While Devi is confident in her abilities, she’s even more confident in her armor. Having scrimped and saved for many years, she’s been able to obtain a set of top-of-the-line combat armor well suited to her smaller stature and need for speed and balance as well as strength and durability. In fact, it’s her Verdemont Knight-class armor (nicknamed “Lady Gray” – Devi has a penchant for nicknames that is somewhat annoying and therefore wonderful) that allows her to sashay so cockily into almost any combat setting, and therein lies the point where Devi is different from all the other sci-fi uber leet heroes I’ve encountered – she’s good, but what makes her over the top good are the tools she uses; otherwise, she would just be a pretty face with a soldier’s smarts. But Lady Gray – and the small arsenal (but a constant one, and of course, all with their own nicknames) she’s learned to wield with a deadly skill makes her a force to be reckoned with, regardless of the situation. And when her survival instincts kick in along with her training? Well, I’d bet on Devi any day of the Paradoxian calendar. Even the Terran calendar.
With luck, pluck and a little help from her friends (whoever they happen to be at the moment), Devi seems able to get out of any situation, even though not at the time she imagines she will, or in a way that seems readily evident. But again, author Rachel Bach excels where so many others have stumbled. Yes, unexpected developments can save the day, or perhaps give the diversion or the crack in the armor needed to save the day, but those unexpected developments make absolute sense – they don’t just show up out of a thematic vacuum. The key word in the developments in Honor’s Knight is “unexpected”, not “miraculous”, a distinction that a lot of action-based sci-fi writers tend to ignore. I’m not going to go into detail because pulling on one thread of this story will make the entire thing unravel, and I want you to have the joy of turning each page in this book as full of anticipation as I did. Suffice it to say, the plot is very well woven, of very high craftsmanship. And it’s a whole helluva lot of fun, to boot.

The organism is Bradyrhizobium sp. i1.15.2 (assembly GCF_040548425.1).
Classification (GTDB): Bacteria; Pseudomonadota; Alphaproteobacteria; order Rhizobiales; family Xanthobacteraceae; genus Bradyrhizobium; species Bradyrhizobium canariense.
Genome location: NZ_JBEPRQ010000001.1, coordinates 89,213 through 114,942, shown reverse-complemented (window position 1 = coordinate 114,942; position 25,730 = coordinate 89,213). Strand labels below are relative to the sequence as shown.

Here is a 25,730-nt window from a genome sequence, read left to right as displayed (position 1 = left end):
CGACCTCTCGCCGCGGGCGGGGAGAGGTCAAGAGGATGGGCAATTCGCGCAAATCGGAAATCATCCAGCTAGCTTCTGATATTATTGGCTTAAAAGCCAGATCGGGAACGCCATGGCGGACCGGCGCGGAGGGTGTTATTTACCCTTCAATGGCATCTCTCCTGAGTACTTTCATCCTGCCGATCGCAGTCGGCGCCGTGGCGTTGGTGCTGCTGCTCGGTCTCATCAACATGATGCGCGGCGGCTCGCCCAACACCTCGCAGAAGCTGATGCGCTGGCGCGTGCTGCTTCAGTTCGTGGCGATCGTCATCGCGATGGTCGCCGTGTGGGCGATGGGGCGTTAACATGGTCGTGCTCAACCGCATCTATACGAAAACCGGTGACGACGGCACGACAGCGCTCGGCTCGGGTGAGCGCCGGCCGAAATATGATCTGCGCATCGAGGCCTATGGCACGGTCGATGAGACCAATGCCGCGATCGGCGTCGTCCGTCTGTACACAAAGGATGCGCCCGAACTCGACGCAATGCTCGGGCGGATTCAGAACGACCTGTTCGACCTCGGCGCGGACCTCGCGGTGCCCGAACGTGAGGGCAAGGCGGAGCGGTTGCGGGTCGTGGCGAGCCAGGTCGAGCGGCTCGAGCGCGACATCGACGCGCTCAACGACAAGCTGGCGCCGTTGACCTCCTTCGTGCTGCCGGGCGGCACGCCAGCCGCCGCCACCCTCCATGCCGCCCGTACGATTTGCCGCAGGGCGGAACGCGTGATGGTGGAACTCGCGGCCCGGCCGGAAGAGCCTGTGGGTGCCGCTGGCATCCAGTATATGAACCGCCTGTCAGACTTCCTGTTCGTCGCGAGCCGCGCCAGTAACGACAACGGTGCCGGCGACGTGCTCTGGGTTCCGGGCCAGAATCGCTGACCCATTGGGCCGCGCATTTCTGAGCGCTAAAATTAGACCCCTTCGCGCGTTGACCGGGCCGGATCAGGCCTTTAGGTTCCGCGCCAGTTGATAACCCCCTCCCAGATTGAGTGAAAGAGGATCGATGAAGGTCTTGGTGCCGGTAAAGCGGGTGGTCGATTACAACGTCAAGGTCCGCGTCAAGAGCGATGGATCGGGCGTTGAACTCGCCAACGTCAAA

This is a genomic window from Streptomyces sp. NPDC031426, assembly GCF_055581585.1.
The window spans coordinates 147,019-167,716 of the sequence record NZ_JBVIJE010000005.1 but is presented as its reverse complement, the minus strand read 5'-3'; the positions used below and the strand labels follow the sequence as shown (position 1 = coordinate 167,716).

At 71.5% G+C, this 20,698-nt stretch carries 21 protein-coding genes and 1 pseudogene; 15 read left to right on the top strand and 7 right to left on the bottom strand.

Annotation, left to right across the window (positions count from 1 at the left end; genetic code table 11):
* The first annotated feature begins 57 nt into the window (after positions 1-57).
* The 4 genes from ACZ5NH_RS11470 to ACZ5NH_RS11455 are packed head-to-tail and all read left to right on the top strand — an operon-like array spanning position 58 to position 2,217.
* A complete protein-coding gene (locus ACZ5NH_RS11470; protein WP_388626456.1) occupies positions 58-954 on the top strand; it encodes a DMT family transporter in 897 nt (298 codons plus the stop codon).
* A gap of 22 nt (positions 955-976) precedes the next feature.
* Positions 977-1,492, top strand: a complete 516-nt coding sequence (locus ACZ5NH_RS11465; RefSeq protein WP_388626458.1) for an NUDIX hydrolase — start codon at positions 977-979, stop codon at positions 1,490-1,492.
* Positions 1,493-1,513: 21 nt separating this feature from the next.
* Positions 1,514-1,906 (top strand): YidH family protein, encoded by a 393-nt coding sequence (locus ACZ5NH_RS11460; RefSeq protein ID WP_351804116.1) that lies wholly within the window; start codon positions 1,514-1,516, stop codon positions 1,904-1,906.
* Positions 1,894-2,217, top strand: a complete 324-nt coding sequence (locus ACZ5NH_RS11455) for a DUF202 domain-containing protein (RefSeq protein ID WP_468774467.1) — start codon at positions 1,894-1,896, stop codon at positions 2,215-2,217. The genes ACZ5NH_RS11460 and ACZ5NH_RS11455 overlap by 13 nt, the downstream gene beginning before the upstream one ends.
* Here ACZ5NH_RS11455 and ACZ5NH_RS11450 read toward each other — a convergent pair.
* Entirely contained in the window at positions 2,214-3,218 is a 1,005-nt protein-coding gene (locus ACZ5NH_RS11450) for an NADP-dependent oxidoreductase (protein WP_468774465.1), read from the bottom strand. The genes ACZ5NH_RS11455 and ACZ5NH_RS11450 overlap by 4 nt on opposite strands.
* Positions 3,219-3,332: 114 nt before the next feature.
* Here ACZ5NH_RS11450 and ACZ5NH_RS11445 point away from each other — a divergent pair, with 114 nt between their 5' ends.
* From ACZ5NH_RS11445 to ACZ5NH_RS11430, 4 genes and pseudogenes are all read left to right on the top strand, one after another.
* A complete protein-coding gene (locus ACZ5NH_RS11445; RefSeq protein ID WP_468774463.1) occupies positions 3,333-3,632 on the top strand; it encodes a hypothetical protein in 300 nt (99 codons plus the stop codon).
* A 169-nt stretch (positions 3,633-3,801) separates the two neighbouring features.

There is some romance in the series – less so in Honor’s Knight than in Fortune’s Pawn, for reasons that will become quite obvious – but not enough to make the pure action junkies squeamish, and just the right kind to make the truly romantic happy (think a high dose of intimacy rather than just plain old sex). Yet another place where these books shine.
In this day and age of long waits between serial novels, it’s refreshing that Fortune’s Pawn, Honor’s Knight, and the forthcoming Heaven’s Queen (April 22, 2014!) were/are all released/releasing within a few months of each other. Yet as eager as I am to finish out this series and find out the final outcome for Devi, Rupert and all the other colorful characters in the Paradox Series, I’m going to be sad to see it come to an end, because at only 2/3rds of the way through, it’s already been one of the most fun literary joy rides I’ve been on yet. Still, I am anxiously awaiting the appearance of Book 3; after all, the first ride might be the sweetest, but that doesn’t mean that there isn’t more fun to be had in climbing on again. Pedal to the metal, baby, let’s ride!